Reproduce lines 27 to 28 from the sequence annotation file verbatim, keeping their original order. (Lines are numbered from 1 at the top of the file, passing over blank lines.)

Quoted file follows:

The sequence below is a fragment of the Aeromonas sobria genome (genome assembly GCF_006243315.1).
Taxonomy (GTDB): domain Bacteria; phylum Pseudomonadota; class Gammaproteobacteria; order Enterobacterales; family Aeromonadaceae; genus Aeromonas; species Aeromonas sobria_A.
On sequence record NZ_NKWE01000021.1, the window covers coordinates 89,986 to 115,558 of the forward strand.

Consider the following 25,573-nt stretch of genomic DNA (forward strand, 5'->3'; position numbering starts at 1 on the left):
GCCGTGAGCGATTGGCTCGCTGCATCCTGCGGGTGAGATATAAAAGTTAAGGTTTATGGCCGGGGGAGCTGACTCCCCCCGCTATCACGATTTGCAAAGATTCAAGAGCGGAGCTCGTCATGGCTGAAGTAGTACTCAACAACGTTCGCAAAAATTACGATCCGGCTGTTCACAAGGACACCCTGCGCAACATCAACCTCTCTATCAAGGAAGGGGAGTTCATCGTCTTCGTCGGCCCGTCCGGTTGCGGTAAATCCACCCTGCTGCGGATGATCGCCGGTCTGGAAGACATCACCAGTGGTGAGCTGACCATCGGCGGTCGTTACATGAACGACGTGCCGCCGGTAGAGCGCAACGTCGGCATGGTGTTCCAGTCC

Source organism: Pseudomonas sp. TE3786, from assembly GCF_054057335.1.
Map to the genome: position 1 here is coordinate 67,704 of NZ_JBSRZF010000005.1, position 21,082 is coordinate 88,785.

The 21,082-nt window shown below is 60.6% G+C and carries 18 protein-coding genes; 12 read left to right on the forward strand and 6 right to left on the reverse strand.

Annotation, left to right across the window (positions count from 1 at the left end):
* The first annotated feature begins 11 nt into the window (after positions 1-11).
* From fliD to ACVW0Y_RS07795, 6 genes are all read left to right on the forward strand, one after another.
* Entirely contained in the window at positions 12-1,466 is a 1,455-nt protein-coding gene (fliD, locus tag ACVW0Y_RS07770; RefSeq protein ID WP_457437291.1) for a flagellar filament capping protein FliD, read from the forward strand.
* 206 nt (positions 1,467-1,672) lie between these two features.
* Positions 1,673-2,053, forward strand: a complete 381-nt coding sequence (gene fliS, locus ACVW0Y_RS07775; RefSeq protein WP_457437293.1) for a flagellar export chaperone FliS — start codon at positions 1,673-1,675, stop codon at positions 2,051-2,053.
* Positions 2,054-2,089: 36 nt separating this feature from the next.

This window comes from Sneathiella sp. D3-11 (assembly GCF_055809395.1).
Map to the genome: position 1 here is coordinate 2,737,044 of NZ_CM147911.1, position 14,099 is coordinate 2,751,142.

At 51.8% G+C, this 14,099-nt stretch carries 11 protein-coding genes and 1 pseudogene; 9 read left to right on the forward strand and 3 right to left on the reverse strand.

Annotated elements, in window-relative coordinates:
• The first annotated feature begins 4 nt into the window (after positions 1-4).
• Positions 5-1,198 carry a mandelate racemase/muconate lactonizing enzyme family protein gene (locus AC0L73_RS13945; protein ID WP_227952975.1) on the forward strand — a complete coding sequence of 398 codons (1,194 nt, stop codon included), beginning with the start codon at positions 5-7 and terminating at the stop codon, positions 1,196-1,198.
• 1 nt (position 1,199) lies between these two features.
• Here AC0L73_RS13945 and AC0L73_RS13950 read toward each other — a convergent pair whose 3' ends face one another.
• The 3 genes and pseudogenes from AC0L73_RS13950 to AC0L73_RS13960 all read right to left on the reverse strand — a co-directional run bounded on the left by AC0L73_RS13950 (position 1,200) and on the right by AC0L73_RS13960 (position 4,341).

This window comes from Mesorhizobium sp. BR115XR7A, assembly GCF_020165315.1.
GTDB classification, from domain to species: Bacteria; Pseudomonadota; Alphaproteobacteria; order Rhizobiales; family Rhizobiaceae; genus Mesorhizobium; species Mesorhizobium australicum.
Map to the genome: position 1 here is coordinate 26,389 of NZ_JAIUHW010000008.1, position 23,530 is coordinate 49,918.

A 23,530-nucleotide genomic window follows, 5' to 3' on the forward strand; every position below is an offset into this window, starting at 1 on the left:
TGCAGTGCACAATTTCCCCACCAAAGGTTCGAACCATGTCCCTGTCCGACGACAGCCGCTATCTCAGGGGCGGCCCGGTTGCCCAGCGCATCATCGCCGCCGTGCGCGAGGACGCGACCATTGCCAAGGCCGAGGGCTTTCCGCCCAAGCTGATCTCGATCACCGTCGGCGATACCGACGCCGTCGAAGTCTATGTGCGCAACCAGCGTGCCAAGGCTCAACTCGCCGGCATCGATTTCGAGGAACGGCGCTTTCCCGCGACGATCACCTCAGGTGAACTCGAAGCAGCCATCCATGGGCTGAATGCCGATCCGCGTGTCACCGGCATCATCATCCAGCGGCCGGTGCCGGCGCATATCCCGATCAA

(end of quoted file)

Map to the genome: position 1 here is coordinate 26,389 of NZ_JAIUHW010000008.1, position 23,530 is coordinate 49,918.

A 23,530-nucleotide genomic window follows, 5' to 3' on the forward strand; every position below is an offset into this window, starting at 1 on the left: